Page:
The first Dalit autobiography to be published, Baluta caused a sensation when it first appeared, in Marathi, in 1978. It...
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The first Dalit autobiography to be published, Baluta caused a sensation
when it first appeared, in Marathi, in 1978. It quickly acquired the
status of a classic of modern Indian literature and was also a
bestseller in Hindi and other major languages. This is the first time
that it has been translated into English. Set in Mumbai and rural
Maharashtra of the 1940s and 50s, it describes in shocking detail the
practice of untouchability and caste violence. But it also speaks of the
pride and courage of the Dalit community that often fought back for
dignity. Most unusually, Baluta is also a frank account of the authors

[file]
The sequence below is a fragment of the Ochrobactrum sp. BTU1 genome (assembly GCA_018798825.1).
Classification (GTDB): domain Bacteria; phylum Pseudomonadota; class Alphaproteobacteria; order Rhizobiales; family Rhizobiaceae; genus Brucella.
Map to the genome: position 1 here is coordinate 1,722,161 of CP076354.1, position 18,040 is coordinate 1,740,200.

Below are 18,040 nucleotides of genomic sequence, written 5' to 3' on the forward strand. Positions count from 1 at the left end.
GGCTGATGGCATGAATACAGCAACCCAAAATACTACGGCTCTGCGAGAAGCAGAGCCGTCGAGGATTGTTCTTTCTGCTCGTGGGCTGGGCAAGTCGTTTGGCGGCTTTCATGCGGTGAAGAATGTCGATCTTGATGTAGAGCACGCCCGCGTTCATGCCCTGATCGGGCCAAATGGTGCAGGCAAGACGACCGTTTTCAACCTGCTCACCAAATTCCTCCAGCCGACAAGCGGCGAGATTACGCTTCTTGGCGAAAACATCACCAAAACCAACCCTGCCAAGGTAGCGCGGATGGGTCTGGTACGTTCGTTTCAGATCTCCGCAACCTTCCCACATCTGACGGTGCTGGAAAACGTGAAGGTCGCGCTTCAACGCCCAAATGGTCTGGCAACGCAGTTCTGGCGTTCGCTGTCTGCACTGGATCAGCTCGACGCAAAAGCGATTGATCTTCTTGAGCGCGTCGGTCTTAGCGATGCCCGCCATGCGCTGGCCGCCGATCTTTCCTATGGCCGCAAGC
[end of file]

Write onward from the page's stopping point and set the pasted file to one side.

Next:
own failings and contradictions - his passions, prejudices and betrayals
- as also those of some leading lights of the Dalit movement. In
addition, it is a rare record of life in Maharashtras villages and in
the slums, chawls and gambling dens of Mumbai.
About the Author
Daya Pawar (1935 - 1996) was born in Dhamangaon, Maharashtra in 1935. Primarily a poet, he published his first poem in the Dalit literary journal Asmitadarsh in 1967. His first collection of poems, Kondvada, appeared in 1974 and won the Maharashtra Government Award for literature. In 1979, he won the award for the second time for Baluta. Apart from these, his published works include Chavdi and Dalit Jaanivaa - both collections of his essays on Dalit literature, culture and politics - and Vittal, a book of short stories. He also wrote the screenplay for Jabbar Patels film Dr. Ambedkar. He received the Government of Indias Padma Shri Award in 1990. The Translator: Jerry Pinto is a writer and translator based in Mumbai. He is the author of the novel Em and the Big Hoom (winner of the Hindu Literary Prize and the Crossword Book Award for Fiction) and the non-fiction book Helen: The Life and Times of an H-Bomb (winner of the National Award for the Best Book on Cinema). His other works include a book of poems, Asylum, and Cobalt Blue, the English translation of Sachin Kundalkars Marathi novel of the same title, which was shortlisted for the Crossword Book Award for Indian Language Translation.